- Total Time: 30 minutes
- Yield: 4-6 1x
- 1 pound linguine (spaghetti or any long pasta)
- 18+ anchovies (1 tin), packed in oil
- 2 cloves garlic
- 1/2 cup olive oil
- 1 cup bread crumbs
- 1/4 cup parsley flakes, chopped
- Black pepper
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- For the bread crumbs: Cut your favorite bread into 1 inch slices (remove the crust) and bake at 300 degrees for 5 minutes each side or until lightly toasted. Mash by hand or blend in a food processor until crumbs.
- Bring a large pot of salted water to boil for the pasta.
- Set aside 4-6 anchovies for garnish. Chop the remaining anchovies into pieces and sauté together with the garlic and olive oil in a large skillet over medium heat until the anchovies disintegrate into a paste.
- Simultaneously, cook the pasta until just shy of al dente and drain it. Add the pasta to the anchovy mixture and then mix in the bread crumbs and the parsley. Serve immediately with an anchovy garnish and a sprinkle of black pepper. (Feel free to add more anchovies above for a stronger taste. If the resulting pasta seems dry, drizzle with olive oil).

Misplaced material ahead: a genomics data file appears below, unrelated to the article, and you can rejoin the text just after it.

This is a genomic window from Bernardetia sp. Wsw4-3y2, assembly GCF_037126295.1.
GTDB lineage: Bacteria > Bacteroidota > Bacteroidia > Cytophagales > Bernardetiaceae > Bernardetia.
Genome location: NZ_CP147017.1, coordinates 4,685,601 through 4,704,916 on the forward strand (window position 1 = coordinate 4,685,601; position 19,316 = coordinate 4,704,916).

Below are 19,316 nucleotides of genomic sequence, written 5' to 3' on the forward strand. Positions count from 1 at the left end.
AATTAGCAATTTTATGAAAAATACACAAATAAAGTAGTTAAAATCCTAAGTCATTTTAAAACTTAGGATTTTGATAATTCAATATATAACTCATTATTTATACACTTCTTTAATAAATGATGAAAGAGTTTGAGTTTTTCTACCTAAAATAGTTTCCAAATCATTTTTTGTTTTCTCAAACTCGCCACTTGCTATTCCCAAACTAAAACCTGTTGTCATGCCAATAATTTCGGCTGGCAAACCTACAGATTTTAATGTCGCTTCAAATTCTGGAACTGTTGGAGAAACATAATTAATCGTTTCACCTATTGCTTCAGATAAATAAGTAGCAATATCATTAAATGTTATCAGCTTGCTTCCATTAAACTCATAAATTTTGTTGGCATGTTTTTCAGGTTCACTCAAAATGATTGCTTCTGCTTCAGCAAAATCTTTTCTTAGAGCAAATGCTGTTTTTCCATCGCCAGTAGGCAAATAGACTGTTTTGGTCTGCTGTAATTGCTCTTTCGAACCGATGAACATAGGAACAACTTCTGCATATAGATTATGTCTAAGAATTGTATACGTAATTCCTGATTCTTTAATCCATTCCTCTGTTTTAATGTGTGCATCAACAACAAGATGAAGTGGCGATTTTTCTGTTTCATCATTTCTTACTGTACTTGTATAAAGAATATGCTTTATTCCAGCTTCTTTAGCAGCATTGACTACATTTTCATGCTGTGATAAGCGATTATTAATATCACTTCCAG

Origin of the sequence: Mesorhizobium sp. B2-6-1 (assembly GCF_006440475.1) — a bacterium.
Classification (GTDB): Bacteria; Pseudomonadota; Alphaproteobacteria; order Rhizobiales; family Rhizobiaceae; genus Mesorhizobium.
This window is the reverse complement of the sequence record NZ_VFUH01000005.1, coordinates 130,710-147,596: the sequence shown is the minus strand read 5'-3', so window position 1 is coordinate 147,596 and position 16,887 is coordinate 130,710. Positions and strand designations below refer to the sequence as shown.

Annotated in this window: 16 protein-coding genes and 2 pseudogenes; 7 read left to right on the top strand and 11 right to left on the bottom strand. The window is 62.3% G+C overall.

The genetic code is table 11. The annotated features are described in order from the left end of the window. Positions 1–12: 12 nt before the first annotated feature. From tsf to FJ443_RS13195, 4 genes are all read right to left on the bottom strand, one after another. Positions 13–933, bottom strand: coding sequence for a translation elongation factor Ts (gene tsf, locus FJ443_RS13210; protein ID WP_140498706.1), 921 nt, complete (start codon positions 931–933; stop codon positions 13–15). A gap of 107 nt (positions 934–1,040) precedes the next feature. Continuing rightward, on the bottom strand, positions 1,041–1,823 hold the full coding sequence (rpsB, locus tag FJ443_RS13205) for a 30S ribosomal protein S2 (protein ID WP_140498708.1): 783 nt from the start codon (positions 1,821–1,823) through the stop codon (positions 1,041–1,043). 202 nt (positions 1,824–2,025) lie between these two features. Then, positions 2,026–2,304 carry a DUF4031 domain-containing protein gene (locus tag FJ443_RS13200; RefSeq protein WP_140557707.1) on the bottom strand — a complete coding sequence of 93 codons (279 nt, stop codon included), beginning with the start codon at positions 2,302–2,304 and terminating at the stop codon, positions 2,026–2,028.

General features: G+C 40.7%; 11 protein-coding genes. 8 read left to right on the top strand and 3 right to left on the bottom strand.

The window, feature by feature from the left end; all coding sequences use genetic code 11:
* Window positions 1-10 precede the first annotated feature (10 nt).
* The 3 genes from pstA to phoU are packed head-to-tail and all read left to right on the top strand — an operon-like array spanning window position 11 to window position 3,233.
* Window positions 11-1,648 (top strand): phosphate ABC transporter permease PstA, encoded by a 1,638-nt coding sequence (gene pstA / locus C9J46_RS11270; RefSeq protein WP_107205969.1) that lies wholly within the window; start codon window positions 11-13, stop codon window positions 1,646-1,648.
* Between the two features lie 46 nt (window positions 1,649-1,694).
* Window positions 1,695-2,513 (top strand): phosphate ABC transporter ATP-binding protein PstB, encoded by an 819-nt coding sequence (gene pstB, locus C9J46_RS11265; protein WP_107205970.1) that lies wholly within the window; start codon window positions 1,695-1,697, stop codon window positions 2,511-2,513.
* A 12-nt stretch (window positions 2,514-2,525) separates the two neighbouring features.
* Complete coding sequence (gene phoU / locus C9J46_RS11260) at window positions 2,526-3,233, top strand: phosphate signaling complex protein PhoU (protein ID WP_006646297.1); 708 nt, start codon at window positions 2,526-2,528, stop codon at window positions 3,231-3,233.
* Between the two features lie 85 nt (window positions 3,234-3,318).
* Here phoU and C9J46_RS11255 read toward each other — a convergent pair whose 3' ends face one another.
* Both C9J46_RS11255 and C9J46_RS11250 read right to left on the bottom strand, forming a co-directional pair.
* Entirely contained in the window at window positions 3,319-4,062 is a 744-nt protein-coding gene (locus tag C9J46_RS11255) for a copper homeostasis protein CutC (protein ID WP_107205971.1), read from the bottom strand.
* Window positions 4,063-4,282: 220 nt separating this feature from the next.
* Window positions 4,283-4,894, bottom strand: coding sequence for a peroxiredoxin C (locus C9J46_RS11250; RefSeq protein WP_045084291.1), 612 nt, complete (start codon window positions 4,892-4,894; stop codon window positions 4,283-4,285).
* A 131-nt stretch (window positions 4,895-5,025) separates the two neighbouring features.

If not me, then who? Who will stand up for the little guy? For the bullied, small, and swarthy. For those who make people recoil with fear and ignorance. If not me, then no one. So give me your huddled masses yearning to be free. I'll eat them for breakfast!
Here's to the anchovy! For he's a jolly good fellow! Equal rights for the anchovy! Down with the bland, up with the anchovy! I love anchovies! Viva l'acciuga!
Now this isn't easy to say, let alone support, in a country that has taken Italy's favorite pizza topping and replaced it with Canadian bacon and pineapple. I am Sisyphus, I know, but what to do? I could try something dramatic, like a march on Washington, or a hunger strike, or call Bill Maher. But no, to me these solutions seem ineffective, unpleasant and/or whiney.
All I can do, my friends, is try to educate and open eyes -- one Sunday Pasta at a time, one tongue at a time. So here goes.
There are 144 species of anchovies in the world, but most people first think of the Mediterranean variety, which are among the smallest, only an inch or two long. Rich in Omega 3 and 6 fatty acids, they are good for your brain, even when cured in salt, preserved in olive oil, and then packaged in a little tin. Anchovies are ubiquitous in Italy. In small quantities, anchovies add a nuanced salty flavor to almost any dish. In large quantities, hear them roar.
Ed Garrubbo, Editor